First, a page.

“That’s got to be the last hill, surely it’s all down from here.”
Never say that in a race. Never say that even if you’re sure you know the profile and your watch enticingly tells you the final few kilometres are in sight. Never say that when the force of gravity is superseded by the mighty force of the wind through a cosmic landscape with nowhere to hide.
We’re racing in Iceland. A place of magical, Narnia-like proportions where more common than fellow man is the hiss of hot geysers and the vastness of glacial plains. Marking its second year, Glacier 360 is Iceland’s first and only mountain bike stage race. Covering near to 300 kilometres of volcanic terrain, it circumnavigates the second largest glacier, Langjökull. Against forceful winds, the route traces unforgiving rock, sand and river beds. Enlisting a fellow hardy Scot for the task, I was joined for the adventure by Naomi Freireich, a proven competitor in the world of endurance mountain bike racing. Whilst not really knowing each other prior, she echoed a tough and resilient figure who’d be game for this most northerly of long distance endeavours.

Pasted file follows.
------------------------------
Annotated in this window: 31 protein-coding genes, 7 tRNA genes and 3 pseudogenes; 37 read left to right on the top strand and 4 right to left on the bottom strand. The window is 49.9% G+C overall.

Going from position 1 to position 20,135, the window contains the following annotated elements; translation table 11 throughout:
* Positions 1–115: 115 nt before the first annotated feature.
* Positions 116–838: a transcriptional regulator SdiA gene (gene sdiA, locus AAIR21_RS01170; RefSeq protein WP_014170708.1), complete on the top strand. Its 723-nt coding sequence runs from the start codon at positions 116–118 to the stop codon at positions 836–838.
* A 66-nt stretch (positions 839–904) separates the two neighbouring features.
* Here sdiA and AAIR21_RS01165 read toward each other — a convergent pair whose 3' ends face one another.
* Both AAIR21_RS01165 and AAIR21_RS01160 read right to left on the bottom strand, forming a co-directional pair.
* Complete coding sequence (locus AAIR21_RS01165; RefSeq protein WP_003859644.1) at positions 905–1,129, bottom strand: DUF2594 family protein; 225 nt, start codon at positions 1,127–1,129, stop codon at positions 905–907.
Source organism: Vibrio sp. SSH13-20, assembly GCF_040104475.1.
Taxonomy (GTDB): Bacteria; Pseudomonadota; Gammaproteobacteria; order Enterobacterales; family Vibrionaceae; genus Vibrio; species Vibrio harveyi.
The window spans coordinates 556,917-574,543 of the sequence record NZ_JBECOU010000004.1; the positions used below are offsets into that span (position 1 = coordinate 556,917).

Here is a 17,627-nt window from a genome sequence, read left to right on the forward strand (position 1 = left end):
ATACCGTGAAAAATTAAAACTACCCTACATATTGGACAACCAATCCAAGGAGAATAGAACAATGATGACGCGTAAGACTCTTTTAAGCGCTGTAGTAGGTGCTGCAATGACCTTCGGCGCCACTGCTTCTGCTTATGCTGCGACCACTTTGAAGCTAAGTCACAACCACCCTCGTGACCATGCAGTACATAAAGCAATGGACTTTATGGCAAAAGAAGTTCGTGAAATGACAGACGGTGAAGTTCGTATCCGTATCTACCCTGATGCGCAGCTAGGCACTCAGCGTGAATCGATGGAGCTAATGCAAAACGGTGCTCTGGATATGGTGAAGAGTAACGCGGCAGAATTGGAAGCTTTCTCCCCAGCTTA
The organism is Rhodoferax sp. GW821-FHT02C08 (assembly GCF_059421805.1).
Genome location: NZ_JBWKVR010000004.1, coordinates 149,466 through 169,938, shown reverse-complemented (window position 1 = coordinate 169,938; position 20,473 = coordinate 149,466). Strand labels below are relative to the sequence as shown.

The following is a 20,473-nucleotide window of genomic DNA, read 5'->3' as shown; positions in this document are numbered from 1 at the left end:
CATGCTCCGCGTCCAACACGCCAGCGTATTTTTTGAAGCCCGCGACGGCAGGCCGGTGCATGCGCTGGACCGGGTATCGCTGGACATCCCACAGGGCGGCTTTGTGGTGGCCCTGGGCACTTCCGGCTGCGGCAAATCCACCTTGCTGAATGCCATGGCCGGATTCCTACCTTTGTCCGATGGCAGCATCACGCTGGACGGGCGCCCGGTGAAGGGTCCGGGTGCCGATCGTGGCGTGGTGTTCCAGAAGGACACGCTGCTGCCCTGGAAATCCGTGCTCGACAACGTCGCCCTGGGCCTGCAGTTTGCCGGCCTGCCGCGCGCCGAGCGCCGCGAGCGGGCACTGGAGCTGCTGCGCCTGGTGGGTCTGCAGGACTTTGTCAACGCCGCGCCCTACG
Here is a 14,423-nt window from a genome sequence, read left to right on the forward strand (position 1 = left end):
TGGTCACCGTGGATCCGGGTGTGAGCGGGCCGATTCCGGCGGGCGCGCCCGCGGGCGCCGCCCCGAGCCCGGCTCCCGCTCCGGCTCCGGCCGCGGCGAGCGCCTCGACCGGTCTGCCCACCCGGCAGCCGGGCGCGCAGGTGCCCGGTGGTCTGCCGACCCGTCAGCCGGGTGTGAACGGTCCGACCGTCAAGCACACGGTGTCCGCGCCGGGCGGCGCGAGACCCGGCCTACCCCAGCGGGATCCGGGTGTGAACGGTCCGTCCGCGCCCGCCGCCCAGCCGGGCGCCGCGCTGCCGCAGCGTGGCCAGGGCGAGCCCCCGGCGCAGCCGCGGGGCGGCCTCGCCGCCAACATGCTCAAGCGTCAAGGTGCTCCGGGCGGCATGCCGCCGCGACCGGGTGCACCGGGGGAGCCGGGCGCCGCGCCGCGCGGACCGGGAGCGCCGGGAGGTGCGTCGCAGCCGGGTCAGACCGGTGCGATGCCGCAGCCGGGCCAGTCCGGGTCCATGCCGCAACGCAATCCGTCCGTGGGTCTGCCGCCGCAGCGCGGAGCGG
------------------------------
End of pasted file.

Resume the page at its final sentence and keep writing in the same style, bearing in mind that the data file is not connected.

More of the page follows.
As we made our way by bus to towards Reykjavik, the first note to strike was the sheer sparsity of the Icelandic environment; a lunar-like landscape thanks to the lack of vegetation. Viking settlers raided the once blooming birch trees for fuel and left it barren. Centuries later, its been compounded by harsh climates, constant gusts and hungry livestock. As we remarked at the volcanic lumps, my mind turned to tyre choice and chamois selection.
Race Is On
Arguably sitting within the Arctic Circle, Iceland’s seemingly endless hours of sunlight allowed for a civilised 10 am start and a longer lie. Banking sleep is a must, given the potential to be kept awake by ceaseless snores from camp. Treated to a hotel bed, we’d spent the night before in relative luxury, waking fresh to then take a short bus ride to the start. With around 80 competitors, Glacier 360 had a warming appeal; an informal, intimate affair with personalities spanning the globe who gathered in anticipation of the rugged route ahead.
The Black and White Miles